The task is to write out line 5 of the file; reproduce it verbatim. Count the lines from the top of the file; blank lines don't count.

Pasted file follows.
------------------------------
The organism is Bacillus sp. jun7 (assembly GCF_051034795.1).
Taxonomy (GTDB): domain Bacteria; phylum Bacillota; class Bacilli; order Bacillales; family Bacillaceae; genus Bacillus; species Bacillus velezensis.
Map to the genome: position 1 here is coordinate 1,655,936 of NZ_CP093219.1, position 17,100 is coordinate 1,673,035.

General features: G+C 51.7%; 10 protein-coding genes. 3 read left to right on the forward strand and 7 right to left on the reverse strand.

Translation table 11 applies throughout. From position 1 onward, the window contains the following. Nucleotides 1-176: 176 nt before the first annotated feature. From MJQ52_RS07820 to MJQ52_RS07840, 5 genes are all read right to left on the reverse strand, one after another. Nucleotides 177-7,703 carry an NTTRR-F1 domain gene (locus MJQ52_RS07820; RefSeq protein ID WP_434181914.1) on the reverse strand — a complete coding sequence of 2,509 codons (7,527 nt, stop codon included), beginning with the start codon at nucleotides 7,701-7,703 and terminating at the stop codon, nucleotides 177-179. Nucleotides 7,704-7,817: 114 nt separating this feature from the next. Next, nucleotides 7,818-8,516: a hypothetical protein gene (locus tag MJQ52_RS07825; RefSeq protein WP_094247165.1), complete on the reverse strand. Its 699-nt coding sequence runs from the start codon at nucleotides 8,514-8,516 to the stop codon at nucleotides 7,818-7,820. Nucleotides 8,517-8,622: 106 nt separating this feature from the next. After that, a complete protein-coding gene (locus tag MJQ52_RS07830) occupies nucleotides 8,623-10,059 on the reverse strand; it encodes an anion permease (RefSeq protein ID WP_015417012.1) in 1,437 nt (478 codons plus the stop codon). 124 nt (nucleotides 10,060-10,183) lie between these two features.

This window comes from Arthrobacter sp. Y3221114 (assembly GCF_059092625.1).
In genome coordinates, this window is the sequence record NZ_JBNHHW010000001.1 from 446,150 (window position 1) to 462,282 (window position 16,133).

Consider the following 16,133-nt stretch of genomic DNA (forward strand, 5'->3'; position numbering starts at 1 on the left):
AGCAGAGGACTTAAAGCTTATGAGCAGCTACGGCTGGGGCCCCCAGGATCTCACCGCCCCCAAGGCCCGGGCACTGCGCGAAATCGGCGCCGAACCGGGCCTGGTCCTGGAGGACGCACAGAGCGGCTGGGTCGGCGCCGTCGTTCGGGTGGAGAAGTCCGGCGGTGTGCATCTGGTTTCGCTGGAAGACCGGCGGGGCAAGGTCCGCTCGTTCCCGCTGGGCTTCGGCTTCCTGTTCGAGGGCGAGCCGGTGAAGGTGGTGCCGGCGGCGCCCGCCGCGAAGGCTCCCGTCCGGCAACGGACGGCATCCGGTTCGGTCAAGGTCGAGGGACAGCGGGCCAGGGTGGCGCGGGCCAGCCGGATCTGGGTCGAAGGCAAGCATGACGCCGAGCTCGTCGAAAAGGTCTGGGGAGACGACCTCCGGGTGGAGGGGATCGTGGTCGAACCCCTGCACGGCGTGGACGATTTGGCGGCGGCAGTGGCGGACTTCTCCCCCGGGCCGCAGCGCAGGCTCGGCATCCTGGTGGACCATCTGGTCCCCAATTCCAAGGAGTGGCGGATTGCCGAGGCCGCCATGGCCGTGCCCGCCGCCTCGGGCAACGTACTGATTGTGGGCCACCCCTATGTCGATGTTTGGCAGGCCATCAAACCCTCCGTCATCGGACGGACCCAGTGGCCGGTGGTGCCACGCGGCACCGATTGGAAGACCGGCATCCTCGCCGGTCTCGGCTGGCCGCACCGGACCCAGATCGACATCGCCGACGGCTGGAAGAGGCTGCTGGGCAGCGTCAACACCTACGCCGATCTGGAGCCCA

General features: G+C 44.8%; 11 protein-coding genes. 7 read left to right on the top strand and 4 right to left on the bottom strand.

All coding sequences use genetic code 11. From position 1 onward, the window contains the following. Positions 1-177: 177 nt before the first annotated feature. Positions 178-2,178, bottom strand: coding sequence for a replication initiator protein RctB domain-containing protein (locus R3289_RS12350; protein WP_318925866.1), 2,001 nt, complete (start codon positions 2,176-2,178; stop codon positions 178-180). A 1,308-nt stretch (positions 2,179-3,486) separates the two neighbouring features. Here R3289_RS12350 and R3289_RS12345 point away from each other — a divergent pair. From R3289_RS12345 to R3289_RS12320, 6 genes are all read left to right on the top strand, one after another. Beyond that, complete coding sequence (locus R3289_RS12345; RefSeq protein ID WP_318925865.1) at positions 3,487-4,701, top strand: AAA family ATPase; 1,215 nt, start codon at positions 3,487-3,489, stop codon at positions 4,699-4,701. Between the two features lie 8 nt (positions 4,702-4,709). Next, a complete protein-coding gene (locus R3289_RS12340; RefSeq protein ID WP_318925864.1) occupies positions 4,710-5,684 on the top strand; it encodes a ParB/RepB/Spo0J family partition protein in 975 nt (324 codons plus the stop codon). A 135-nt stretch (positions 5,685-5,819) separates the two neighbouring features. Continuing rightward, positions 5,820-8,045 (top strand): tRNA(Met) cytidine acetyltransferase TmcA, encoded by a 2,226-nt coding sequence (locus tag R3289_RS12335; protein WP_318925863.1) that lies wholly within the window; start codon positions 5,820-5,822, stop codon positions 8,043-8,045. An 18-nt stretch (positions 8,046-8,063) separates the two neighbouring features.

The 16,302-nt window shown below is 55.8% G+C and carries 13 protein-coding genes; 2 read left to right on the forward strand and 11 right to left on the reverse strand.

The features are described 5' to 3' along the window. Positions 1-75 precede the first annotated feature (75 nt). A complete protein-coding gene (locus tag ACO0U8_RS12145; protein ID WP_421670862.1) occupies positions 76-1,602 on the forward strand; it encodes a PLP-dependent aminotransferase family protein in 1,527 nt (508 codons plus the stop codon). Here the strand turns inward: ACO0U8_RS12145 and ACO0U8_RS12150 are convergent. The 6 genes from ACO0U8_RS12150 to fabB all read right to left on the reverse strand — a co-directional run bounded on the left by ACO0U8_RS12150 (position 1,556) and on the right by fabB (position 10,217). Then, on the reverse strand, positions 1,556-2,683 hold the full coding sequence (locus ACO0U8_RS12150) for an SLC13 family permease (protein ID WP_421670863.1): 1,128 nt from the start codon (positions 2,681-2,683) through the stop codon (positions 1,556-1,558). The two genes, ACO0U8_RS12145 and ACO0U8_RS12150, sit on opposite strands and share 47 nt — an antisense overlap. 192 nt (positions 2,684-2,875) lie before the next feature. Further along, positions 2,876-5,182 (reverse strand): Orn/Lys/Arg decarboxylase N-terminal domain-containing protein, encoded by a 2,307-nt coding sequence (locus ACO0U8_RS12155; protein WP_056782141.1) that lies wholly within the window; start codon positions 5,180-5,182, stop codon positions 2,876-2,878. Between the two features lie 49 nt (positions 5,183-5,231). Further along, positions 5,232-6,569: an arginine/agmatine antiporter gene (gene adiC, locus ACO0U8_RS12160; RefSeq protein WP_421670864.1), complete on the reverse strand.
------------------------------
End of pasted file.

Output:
Translation table 11 applies throughout. From position 1 onward, the window contains the following. Nucleotides 1-176: 176 nt before the first annotated feature. From MJQ52_RS07820 to MJQ52_RS07840, 5 genes are all read right to left on the reverse strand, one after another. Nucleotides 177-7,703 carry an NTTRR-F1 domain gene (locus MJQ52_RS07820; RefSeq protein ID WP_434181914.1) on the reverse strand — a complete coding sequence of 2,509 codons (7,527 nt, stop codon included), beginning with the start codon at nucleotides 7,701-7,703 and terminating at the stop codon, nucleotides 177-179. Nucleotides 7,704-7,817: 114 nt separating this feature from the next. Next, nucleotides 7,818-8,516: a hypothetical protein gene (locus tag MJQ52_RS07825; RefSeq protein WP_094247165.1), complete on the reverse strand. Its 699-nt coding sequence runs from the start codon at nucleotides 8,514-8,516 to the stop codon at nucleotides 7,818-7,820. Nucleotides 8,517-8,622: 106 nt separating this feature from the next. After that, a complete protein-coding gene (locus tag MJQ52_RS07830) occupies nucleotides 8,623-10,059 on the reverse strand; it encodes an anion permease (RefSeq protein ID WP_015417012.1) in 1,437 nt (478 codons plus the stop codon). 124 nt (nucleotides 10,060-10,183) lie between these two features.